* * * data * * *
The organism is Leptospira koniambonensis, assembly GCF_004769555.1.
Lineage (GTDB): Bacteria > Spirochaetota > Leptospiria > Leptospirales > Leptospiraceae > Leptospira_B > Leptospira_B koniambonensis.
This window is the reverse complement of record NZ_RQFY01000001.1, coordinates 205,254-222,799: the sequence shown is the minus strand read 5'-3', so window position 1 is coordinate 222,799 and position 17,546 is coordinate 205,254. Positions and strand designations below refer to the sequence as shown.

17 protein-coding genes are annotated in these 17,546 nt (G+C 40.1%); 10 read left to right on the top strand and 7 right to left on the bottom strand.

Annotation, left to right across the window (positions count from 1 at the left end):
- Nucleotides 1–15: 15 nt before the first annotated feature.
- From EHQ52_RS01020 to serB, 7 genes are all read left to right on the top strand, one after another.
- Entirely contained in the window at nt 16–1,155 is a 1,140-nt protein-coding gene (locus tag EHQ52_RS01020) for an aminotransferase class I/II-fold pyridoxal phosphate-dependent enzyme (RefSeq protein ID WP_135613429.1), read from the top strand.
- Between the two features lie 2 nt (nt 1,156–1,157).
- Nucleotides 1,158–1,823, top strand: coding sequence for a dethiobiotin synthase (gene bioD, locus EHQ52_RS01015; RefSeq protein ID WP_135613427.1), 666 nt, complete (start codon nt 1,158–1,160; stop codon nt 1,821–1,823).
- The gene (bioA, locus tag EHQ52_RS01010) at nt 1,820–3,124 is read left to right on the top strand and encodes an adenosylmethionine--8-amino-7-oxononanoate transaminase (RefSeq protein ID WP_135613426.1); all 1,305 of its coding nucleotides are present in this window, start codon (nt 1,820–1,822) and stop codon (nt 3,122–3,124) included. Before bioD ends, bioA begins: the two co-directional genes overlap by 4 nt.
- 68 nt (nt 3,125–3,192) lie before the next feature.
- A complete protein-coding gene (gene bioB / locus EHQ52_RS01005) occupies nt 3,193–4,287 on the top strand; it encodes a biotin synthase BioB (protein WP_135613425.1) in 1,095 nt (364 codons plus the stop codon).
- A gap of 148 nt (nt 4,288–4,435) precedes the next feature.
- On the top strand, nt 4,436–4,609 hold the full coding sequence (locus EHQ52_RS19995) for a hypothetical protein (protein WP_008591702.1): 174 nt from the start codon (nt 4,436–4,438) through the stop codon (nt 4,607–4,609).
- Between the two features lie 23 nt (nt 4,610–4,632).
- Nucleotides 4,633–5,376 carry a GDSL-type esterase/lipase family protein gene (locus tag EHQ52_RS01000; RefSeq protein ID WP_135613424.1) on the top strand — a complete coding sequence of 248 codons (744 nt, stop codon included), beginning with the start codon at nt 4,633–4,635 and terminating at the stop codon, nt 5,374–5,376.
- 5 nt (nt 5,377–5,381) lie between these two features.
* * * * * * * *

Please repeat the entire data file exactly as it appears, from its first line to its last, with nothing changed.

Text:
The organism is Leptospira koniambonensis, assembly GCF_004769555.1.
Lineage (GTDB): Bacteria > Spirochaetota > Leptospiria > Leptospirales > Leptospiraceae > Leptospira_B > Leptospira_B koniambonensis.
This window is the reverse complement of record NZ_RQFY01000001.1, coordinates 205,254-222,799: the sequence shown is the minus strand read 5'-3', so window position 1 is coordinate 222,799 and position 17,546 is coordinate 205,254. Positions and strand designations below refer to the sequence as shown.

17 protein-coding genes are annotated in these 17,546 nt (G+C 40.1%); 10 read left to right on the top strand and 7 right to left on the bottom strand.

Annotation, left to right across the window (positions count from 1 at the left end):
- Nucleotides 1–15: 15 nt before the first annotated feature.
- From EHQ52_RS01020 to serB, 7 genes are all read left to right on the top strand, one after another.
- Entirely contained in the window at nt 16–1,155 is a 1,140-nt protein-coding gene (locus tag EHQ52_RS01020) for an aminotransferase class I/II-fold pyridoxal phosphate-dependent enzyme (RefSeq protein ID WP_135613429.1), read from the top strand.
- Between the two features lie 2 nt (nt 1,156–1,157).
- Nucleotides 1,158–1,823, top strand: coding sequence for a dethiobiotin synthase (gene bioD, locus EHQ52_RS01015; RefSeq protein ID WP_135613427.1), 666 nt, complete (start codon nt 1,158–1,160; stop codon nt 1,821–1,823).
- The gene (bioA, locus tag EHQ52_RS01010) at nt 1,820–3,124 is read left to right on the top strand and encodes an adenosylmethionine--8-amino-7-oxononanoate transaminase (RefSeq protein ID WP_135613426.1); all 1,305 of its coding nucleotides are present in this window, start codon (nt 1,820–1,822) and stop codon (nt 3,122–3,124) included. Before bioD ends, bioA begins: the two co-directional genes overlap by 4 nt.
- 68 nt (nt 3,125–3,192) lie before the next feature.
- A complete protein-coding gene (gene bioB / locus EHQ52_RS01005) occupies nt 3,193–4,287 on the top strand; it encodes a biotin synthase BioB (protein WP_135613425.1) in 1,095 nt (364 codons plus the stop codon).
- A gap of 148 nt (nt 4,288–4,435) precedes the next feature.
- On the top strand, nt 4,436–4,609 hold the full coding sequence (locus EHQ52_RS19995) for a hypothetical protein (protein WP_008591702.1): 174 nt from the start codon (nt 4,436–4,438) through the stop codon (nt 4,607–4,609).
- Between the two features lie 23 nt (nt 4,610–4,632).
- Nucleotides 4,633–5,376 carry a GDSL-type esterase/lipase family protein gene (locus tag EHQ52_RS01000; RefSeq protein ID WP_135613424.1) on the top strand — a complete coding sequence of 248 codons (744 nt, stop codon included), beginning with the start codon at nt 4,633–4,635 and terminating at the stop codon, nt 5,374–5,376.
- 5 nt (nt 5,377–5,381) lie between these two features.